3.  ASSESS LIKE CLOCKWORK. To take care of your car, you get the oil changed every several thousand miles. You make a note and know that it's important to do so. The same "maintenance" goes for trees on your property. Instead of getting the oil changed, you make a note on your calendar to get your trees assessed annually by a Certified Tree Risk Assessor. Regular assessments can help PREVENT disease and death, which not only saves your trees but also saves your tree equity!

4. KEEP BRANCHES AWAY FROM YOUR BBQ & CHIMINEA. This seems like an obvious one but sometimes even fancy, well-planned outdoor kitchens can pose a fire hazard. Why? Trees are like kids--they grow up pretty fast! Many homeowners postpone pruning until the trees are out of control. In a drought, however, out of control is easier than you think when it comes to fire hazard. It only takes one spark.

5. SELF-ASSESS EVERY FEW MONTHS. In the drought conditions that California is seeing now, things can change quickly! 
Check your trees for signs of weakness: bug infestation, dead branches, lack of growth, etc. Catching problems you can treat early on can help minimize fire hazard around your home and maximize your property's return on investment.  

If you have an emergency situation, Signature Tree Service is open 24 hours a day, 7 days a week ALWAYS with a Certified Arborist on staff. Give us a call to reach us directly at (707) 449-8653.

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Wednesday, June 17, 2015

Tips To Help Your Trees Survive The Drought

Signature Tree Service is always trying to educate those who are interested. In that spirit, we thought we'd share more information about how to help your trees and landscaping survive this California drought. 

This particular infographic was created and published on CalFire's website, brought to you here by your friendly local North Bay Arborist and tree service. What we're seeing in the forests is that the trees' immune system cannot fight bug infestation in those areas hit particularly hard by the drought. If you travel to the forests East or North of the Bay Area, you will notice and undertone of brown on the mountainsides. The undeniable color of tree death.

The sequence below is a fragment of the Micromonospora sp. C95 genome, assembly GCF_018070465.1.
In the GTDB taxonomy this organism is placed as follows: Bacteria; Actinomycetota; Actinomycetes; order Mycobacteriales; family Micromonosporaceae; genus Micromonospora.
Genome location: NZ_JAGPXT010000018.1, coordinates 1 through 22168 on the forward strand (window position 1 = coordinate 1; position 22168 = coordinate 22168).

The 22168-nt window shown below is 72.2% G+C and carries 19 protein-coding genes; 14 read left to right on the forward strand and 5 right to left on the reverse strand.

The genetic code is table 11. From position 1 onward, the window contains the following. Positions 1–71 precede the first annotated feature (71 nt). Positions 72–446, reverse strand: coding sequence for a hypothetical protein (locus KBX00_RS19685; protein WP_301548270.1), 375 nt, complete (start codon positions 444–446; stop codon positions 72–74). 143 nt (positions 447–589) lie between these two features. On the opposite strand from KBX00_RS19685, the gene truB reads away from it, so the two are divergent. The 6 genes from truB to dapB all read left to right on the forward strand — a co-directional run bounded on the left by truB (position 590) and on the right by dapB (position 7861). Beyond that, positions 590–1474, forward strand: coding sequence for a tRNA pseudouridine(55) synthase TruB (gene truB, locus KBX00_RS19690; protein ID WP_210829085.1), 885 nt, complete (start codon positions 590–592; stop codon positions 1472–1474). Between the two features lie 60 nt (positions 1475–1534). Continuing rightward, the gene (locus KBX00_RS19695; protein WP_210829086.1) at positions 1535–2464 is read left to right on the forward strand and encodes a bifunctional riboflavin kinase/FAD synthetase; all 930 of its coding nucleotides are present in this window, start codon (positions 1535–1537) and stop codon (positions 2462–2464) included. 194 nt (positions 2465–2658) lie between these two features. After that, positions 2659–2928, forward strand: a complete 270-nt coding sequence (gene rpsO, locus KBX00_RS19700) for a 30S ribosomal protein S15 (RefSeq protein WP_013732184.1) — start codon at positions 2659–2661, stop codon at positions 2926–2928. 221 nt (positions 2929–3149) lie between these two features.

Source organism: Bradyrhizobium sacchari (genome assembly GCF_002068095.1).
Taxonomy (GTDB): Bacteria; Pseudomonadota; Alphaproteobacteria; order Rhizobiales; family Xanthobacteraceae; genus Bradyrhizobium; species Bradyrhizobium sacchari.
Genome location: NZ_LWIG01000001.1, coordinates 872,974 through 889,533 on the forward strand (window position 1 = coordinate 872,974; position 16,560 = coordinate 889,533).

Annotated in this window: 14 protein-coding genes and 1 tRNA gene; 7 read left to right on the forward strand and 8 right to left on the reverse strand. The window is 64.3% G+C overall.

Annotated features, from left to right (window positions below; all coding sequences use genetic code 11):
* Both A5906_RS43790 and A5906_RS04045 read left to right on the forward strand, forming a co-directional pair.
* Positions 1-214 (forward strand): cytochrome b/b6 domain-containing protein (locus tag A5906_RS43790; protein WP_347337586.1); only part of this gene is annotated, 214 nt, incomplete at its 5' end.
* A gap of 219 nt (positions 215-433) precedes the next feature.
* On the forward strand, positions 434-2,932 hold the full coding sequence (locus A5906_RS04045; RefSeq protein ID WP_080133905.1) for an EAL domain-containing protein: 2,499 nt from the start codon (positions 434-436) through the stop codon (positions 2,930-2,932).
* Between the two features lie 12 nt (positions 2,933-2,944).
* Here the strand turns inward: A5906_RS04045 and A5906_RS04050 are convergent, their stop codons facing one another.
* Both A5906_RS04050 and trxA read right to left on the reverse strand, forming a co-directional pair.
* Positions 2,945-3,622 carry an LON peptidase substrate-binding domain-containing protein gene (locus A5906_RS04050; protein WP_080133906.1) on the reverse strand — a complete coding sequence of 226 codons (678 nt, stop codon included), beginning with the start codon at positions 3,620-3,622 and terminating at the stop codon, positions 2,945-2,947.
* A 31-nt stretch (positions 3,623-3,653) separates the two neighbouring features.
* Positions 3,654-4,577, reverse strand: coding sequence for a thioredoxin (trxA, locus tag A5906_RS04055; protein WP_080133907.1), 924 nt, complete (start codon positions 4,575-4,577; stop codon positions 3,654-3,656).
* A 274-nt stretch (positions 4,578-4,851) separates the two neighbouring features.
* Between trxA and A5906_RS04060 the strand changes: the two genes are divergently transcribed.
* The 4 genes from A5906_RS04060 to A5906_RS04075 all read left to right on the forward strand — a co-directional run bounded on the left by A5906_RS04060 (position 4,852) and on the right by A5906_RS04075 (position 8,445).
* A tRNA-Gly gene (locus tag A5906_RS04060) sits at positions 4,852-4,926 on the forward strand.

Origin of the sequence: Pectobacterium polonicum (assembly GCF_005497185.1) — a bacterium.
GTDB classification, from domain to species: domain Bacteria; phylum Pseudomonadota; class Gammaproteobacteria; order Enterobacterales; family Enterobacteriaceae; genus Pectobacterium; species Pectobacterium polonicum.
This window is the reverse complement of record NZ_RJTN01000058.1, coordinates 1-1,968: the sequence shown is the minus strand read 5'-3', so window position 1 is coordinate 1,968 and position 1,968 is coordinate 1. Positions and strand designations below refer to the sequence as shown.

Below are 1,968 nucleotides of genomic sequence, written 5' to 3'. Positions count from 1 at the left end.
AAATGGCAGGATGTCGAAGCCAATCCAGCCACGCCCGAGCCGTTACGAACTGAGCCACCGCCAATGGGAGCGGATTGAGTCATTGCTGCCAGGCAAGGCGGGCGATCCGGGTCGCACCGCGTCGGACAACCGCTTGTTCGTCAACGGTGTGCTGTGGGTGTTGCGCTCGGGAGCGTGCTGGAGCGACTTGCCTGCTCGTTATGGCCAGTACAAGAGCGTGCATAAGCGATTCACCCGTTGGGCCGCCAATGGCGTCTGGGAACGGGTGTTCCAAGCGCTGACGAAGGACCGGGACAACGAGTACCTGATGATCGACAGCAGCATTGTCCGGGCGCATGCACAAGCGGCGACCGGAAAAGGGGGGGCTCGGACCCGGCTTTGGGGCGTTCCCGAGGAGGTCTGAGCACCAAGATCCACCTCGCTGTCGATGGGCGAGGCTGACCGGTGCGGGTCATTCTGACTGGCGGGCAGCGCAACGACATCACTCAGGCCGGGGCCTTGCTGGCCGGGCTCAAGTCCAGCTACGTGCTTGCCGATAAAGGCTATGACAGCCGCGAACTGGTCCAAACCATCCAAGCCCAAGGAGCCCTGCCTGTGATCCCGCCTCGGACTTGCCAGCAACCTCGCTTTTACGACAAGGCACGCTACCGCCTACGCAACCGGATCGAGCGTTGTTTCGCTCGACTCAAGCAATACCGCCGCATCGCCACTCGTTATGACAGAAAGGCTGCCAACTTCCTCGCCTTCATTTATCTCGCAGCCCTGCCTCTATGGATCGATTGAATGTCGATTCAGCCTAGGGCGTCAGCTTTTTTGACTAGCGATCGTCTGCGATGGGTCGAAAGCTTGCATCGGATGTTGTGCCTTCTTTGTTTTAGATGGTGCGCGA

Don't let your trees be taken by the drought! If you need an assessment, give us a call. We'll work with you on a detailed survival plan. Otherwise, we hope these tips will help you: 

Thanks for reading our blog! If you're in the San Francisco North Bay Area and have further questions, call us anytime at 707-449-8653. We're here to help 24-hours a day, 7 days a week!

Thursday, June 4, 2015

3 Easy Ways To Successful Drought Resistant Landscaping

It's important in a severe drought to keep a close eye on what you have planted right now. How is it fairing with less water? Is it fighting for life or holding its own? If it's fighting for life, that may be an uphill battle best put to rest now.

We can help you with sick, dying and dead trees but for the general "How To" info, we thought we'd give you 3 easy ways to consider adopting in case this drought lasts another few years in California.

1. Plant What Grows Native To The Area

By taking a queue from nature, you will be one step ahead to a successful drought-resistant landscape. There are several ways to find out what grows naturally in your area, the list differs slightly from county to county. First, just start observing what seems to be prominent when you go for a nature walk. You can also visit your local nursery for advice. Any nursery in California will be well-versed on drought-resistant flowers, trees and shrubs at this point. If you would like an online reference, we've listed trees native North Bay counties on our website at Simply click on your county on the right-hand side and scroll to the bottom of the page!

2. Use Ornaments & Art To Add Interest In Lieu of Thirsty Flowers & Lawns

You will get more compliments on your
garden art than you ever did on your lawn!
A landscaper may want to plant lots and lots of flowers to add interest to your garden. They do this
because until a severe drought, flowers were a viable option. But in being hyper water conscious, consider investing in some outdoor art or bonsai-designed shrubs. You'd be surprised by the amount ambiance that the wildlife, invited by a simple birdbath, can add to your backyard!

Two talented artists in Sebastopol, California, Patrick Amiot & Brigitte Laurent, specialize in light-hearted, pop-culture style garden art. Here is a link to their website.

3. Drip-Watering

Installing a drip system is probably one of the most useful, wise investments you can make to do your part during a severe drought. Newly planted trees, even if they are native to the area, should be watered regularly for at least the first year. The best way to do that without wasting a drop (or "drip") of water is drip irrigation. Here is a handy reference we found on This Old House's website.

Thanks for reading our blog! If you're in the San Francisco North Bay Area and have further questions, call us anytime at 707-449-8653. We're here to help 24-hours a day, 7 days a week!